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Francis Galton and the History of Eugenics at UCL

By Subhadra Das, on 22 October 2015

The shadow of Sir Francis Galton looms large over UCL.

Francis Galton is the most famous and influential Victorian scientist you’ve never heard of. He coined the term eugenics and endowed UCL with his personal collection and archive, along with a bequest which funded the country’s first professorial Chair of Eugenics. Mahmoud Arif, a UCL student who attended “Why isn’t my Professor black?” questioned why, by holding this material and naming a lecture theatre after him, UCL appears to celebrate a known racist . Another student, Adam Elliot-Cooper, began his speech at a student protest in the summer by pointing to the Galton Lecture Theatre, which itself was the venue for the first ‘UCL Faces Race’ event last year where Galton and his work featured prominently.

Sir Francis Galton

Francis Galton (1822 – 1911) British scientist, statistician and eugenicist.

As Curator of the Galton Collection, I’ll admit that when I first heard that Galton had been name-checked in these discussions, my first response was “Oh, God, they’re going to want to burn the collection.” (Some Museum Studies degrees can include up to a whole module on ‘Curatorial Paranoia’.)

For the last three years I have attempted to talk about Galton and his work in a balanced way. I do this in classes for departments across UCL, including History, Anthroplogy, The Jill Dando Institute for Crime Science, Science and Technology Studies and Information Studies. I do not apologise for Galton. I am fully aware of the effects and implications of his work, and I find his racism disgusting. On the rare occasion that a class comes to the Galton Collection and don’t know that he is the propounder of eugenics, I make sure they know it before they leave. But I don’t think I would be doing my job properly if I didn’t also tell them about how his work in statistics, meteorology and crime science, along with how some of his ideas and inventions have had a huge influence on the way we live today. I try to explain how history is not like a Western; you can’t tell who the bad guy is by the colour hat they are wearing. There is no shortage of hats (up until the 1960s), but they change colour depending on how the scene is lit.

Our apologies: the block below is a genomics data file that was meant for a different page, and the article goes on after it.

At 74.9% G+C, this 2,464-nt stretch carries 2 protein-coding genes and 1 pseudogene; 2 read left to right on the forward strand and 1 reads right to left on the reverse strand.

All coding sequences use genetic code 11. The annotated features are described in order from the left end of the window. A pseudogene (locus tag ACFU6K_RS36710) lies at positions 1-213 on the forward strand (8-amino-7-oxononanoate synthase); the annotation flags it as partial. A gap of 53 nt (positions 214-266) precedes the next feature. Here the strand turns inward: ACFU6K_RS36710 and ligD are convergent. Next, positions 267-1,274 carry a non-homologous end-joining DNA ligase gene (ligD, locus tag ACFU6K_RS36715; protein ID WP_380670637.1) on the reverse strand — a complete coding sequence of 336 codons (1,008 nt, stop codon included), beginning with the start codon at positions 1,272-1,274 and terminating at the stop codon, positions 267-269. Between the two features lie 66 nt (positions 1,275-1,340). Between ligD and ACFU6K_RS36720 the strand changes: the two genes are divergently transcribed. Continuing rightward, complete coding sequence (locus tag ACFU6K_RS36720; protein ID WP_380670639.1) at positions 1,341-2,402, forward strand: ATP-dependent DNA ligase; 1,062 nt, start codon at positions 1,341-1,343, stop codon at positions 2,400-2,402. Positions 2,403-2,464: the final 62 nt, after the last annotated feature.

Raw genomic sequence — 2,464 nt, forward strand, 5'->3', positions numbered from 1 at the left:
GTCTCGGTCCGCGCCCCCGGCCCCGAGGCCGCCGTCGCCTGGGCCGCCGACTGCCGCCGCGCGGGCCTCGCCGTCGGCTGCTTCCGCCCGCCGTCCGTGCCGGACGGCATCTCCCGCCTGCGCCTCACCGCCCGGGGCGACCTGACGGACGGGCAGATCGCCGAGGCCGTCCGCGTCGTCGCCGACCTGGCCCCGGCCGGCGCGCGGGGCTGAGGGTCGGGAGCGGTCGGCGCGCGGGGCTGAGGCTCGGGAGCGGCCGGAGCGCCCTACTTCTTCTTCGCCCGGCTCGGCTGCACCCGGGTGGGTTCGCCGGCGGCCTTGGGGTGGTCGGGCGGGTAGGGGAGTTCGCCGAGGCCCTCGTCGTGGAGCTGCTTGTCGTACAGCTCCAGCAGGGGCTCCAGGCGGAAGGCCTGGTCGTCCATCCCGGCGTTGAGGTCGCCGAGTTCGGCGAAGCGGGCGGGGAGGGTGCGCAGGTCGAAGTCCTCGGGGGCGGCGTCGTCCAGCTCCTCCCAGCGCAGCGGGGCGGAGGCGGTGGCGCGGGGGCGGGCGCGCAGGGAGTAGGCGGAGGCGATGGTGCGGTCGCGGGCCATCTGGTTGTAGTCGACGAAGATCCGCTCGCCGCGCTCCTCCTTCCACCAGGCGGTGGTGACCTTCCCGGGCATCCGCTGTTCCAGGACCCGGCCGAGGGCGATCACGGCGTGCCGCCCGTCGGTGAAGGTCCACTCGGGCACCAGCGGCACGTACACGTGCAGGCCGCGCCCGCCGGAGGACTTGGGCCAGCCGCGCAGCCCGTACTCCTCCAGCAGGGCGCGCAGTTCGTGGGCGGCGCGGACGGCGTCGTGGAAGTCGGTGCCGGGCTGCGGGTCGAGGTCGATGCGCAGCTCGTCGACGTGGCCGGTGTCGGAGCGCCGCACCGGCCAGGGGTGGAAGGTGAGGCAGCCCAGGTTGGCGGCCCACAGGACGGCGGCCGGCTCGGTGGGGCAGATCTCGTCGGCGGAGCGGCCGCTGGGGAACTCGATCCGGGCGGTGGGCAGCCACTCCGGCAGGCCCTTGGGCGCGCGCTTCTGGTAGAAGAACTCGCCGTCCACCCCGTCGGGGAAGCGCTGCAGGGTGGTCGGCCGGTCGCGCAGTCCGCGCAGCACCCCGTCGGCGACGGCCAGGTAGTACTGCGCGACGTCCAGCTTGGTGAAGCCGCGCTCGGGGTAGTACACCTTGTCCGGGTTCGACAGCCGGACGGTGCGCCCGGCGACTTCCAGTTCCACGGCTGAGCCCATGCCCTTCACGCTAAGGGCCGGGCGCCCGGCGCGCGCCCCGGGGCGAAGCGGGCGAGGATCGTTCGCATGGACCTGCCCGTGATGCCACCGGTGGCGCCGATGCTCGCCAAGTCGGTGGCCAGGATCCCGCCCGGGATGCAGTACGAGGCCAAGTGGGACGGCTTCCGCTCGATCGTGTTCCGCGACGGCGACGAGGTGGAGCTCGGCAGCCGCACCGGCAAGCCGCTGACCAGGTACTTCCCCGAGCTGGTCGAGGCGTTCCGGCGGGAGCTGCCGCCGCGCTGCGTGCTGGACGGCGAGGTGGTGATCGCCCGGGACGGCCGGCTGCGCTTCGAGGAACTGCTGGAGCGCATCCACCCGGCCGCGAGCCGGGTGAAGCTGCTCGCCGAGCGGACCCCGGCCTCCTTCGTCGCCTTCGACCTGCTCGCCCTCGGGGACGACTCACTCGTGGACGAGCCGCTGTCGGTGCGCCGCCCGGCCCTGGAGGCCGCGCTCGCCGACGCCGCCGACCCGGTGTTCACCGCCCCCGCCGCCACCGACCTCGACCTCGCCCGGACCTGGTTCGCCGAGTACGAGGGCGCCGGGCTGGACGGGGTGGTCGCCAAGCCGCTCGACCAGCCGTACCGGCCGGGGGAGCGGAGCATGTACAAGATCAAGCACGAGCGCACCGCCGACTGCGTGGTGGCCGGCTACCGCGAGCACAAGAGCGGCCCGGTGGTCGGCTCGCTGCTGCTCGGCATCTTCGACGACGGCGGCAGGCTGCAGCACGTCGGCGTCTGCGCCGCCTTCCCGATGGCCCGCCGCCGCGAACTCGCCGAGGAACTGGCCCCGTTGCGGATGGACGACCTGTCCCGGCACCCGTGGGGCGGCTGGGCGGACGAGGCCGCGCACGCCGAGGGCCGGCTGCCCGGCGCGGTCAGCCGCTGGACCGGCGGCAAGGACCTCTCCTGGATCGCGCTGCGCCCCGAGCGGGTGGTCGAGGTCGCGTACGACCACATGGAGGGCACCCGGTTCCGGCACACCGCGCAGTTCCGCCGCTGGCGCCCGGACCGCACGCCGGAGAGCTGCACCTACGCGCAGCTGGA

I haven’t written nearly as much as I would have liked to about the Galton Collection in the time I’ve worked with it. Part of the reason for this is that it’s one of two collections I work with and I don’t want to blunder in on such a difficult subject until I’ve been able to research it to an appropriate level. I’m starting to think that another reason is that I don’t think writing a blog entry, an article, a book or a museum label is the same thing as having a meaningful dialogue about a complicated subject.

I’ll give you an example. There is one object in the collection that demonstrates how exploring the history of UCL through objects allows us to interrogate our own history and also communicate that history to a wider public. The object is the Haarfarbentafel, which roughly translates as ‘hair colour scale’.

Dr. Eugen Fischer's Haarfarbentafel, or hair colour scale.

Dr. Eugen Fischer’s Haarfarbentafel, or hair colour scale.